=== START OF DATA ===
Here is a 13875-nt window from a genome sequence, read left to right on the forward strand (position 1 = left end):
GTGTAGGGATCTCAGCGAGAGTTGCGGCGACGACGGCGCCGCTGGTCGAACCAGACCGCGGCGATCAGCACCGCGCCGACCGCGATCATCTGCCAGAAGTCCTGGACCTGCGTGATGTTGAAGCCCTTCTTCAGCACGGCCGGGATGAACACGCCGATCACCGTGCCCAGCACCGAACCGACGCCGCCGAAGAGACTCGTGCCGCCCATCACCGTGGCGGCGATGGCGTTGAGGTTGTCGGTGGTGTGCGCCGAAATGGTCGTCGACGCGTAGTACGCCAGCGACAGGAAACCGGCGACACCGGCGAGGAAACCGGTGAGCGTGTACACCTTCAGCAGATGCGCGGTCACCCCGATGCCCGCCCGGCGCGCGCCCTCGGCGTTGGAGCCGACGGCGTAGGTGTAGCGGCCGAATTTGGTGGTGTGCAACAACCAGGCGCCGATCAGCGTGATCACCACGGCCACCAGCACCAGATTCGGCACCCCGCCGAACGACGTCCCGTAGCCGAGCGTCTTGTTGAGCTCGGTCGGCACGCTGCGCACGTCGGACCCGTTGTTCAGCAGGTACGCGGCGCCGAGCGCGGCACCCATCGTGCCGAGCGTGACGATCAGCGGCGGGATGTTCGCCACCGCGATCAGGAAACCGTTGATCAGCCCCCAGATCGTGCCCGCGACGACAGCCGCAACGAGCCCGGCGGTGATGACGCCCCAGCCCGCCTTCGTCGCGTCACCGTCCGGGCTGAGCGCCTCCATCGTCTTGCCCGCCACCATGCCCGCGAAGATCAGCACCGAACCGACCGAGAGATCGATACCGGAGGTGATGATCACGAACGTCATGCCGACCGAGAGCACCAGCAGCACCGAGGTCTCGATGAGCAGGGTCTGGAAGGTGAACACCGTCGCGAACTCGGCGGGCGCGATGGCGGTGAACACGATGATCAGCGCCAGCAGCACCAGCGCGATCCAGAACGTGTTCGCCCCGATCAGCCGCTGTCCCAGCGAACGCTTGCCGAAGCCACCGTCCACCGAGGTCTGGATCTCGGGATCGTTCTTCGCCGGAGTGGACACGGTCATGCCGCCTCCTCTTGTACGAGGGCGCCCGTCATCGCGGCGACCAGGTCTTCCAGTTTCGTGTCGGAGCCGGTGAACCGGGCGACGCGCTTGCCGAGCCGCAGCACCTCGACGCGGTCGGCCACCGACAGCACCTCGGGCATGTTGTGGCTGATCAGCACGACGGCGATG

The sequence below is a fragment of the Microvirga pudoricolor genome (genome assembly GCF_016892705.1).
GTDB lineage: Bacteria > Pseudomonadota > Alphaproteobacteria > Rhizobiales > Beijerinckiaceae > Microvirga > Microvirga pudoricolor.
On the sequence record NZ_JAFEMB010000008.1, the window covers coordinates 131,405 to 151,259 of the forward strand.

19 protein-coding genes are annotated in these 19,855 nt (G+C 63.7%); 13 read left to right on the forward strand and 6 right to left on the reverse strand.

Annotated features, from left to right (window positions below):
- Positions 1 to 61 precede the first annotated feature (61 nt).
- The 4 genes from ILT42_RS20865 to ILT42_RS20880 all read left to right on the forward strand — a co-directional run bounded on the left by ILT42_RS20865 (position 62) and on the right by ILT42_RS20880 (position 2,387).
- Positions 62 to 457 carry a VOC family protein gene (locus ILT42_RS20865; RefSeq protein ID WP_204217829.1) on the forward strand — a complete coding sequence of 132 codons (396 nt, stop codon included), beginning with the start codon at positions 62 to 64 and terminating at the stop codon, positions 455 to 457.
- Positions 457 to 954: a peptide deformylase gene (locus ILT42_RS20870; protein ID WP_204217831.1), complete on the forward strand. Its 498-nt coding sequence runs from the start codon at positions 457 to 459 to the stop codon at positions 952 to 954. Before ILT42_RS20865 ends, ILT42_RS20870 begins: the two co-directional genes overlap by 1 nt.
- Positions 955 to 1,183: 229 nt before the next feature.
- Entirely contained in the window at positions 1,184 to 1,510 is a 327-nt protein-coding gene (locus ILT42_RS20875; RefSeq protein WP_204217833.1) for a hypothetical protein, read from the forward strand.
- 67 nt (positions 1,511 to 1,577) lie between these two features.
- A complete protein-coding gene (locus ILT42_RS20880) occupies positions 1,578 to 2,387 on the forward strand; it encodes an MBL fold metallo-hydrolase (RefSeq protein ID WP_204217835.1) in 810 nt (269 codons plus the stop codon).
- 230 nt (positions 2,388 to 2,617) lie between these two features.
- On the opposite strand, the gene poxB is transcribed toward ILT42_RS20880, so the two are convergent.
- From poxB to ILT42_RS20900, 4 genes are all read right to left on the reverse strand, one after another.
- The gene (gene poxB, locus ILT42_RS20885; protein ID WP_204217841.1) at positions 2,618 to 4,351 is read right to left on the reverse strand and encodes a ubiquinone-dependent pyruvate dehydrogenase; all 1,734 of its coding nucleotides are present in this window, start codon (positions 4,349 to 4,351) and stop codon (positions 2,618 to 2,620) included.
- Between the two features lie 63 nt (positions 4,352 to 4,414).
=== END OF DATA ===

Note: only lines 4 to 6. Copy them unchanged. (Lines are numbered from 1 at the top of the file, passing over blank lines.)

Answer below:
GTDB lineage: Bacteria > Pseudomonadota > Alphaproteobacteria > Rhizobiales > Beijerinckiaceae > Microvirga > Microvirga pudoricolor.
On the sequence record NZ_JAFEMB010000008.1, the window covers coordinates 131,405 to 151,259 of the forward strand.

19 protein-coding genes are annotated in these 19,855 nt (G+C 63.7%); 13 read left to right on the forward strand and 6 right to left on the reverse strand.